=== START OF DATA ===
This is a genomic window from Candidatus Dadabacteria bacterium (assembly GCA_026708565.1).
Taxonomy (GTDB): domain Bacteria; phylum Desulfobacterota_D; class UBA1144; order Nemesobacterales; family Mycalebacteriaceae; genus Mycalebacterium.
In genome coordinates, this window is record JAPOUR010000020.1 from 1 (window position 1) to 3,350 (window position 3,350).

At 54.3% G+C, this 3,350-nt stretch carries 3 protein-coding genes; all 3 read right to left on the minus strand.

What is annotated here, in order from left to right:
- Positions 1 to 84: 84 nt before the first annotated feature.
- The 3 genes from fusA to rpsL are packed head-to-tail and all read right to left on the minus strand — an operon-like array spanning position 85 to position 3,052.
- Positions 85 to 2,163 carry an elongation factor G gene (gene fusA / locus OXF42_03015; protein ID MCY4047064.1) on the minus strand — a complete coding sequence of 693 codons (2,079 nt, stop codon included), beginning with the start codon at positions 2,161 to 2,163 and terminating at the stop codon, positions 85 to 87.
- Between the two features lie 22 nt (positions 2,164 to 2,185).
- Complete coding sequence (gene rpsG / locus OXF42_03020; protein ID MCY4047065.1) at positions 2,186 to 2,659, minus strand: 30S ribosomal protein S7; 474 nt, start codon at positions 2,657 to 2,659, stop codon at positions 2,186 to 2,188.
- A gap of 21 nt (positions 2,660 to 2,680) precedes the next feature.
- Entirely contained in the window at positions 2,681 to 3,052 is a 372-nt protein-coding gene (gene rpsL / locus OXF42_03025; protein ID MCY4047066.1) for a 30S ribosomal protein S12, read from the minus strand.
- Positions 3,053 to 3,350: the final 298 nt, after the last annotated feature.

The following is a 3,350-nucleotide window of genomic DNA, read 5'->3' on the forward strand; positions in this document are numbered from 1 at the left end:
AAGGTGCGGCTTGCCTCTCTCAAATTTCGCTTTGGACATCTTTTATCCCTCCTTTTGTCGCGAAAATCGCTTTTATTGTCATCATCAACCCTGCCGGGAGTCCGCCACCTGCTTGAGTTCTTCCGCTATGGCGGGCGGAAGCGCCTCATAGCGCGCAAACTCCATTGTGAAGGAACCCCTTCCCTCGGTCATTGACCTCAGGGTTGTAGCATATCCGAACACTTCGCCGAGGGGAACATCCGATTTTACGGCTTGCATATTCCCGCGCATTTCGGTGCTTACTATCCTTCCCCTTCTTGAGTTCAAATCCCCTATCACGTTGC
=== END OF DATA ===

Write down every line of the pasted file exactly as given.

This is a genomic window from Candidatus Dadabacteria bacterium (assembly GCA_026708565.1).
Taxonomy (GTDB): domain Bacteria; phylum Desulfobacterota_D; class UBA1144; order Nemesobacterales; family Mycalebacteriaceae; genus Mycalebacterium.
In genome coordinates, this window is record JAPOUR010000020.1 from 1 (window position 1) to 3,350 (window position 3,350).

At 54.3% G+C, this 3,350-nt stretch carries 3 protein-coding genes; all 3 read right to left on the minus strand.

What is annotated here, in order from left to right:
- Positions 1 to 84: 84 nt before the first annotated feature.
- The 3 genes from fusA to rpsL are packed head-to-tail and all read right to left on the minus strand — an operon-like array spanning position 85 to position 3,052.
- Positions 85 to 2,163 carry an elongation factor G gene (gene fusA / locus OXF42_03015; protein ID MCY4047064.1) on the minus strand — a complete coding sequence of 693 codons (2,079 nt, stop codon included), beginning with the start codon at positions 2,161 to 2,163 and terminating at the stop codon, positions 85 to 87.
- Between the two features lie 22 nt (positions 2,164 to 2,185).
- Complete coding sequence (gene rpsG / locus OXF42_03020; protein ID MCY4047065.1) at positions 2,186 to 2,659, minus strand: 30S ribosomal protein S7; 474 nt, start codon at positions 2,657 to 2,659, stop codon at positions 2,186 to 2,188.
- A gap of 21 nt (positions 2,660 to 2,680) precedes the next feature.
- Entirely contained in the window at positions 2,681 to 3,052 is a 372-nt protein-coding gene (gene rpsL / locus OXF42_03025; protein ID MCY4047066.1) for a 30S ribosomal protein S12, read from the minus strand.
- Positions 3,053 to 3,350: the final 298 nt, after the last annotated feature.

The following is a 3,350-nucleotide window of genomic DNA, read 5'->3' on the forward strand; positions in this document are numbered from 1 at the left end:
AAGGTGCGGCTTGCCTCTCTCAAATTTCGCTTTGGACATCTTTTATCCCTCCTTTTGTCGCGAAAATCGCTTTTATTGTCATCATCAACCCTGCCGGGAGTCCGCCACCTGCTTGAGTTCTTCCGCTATGGCGGGCGGAAGCGCCTCATAGCGCGCAAACTCCATTGTGAAGGAACCCCTTCCCTCGGTCATTGACCTCAGGGTTGTAGCATATCCGAACACTTCGCCGAGGGGAACATCCGATTTTACGGCTTGCATATTCCCGCGCATTTCGGTGCTTACTATCCTTCCCCTTCTTGAGTTCAAATCCCCTATCACGTTGC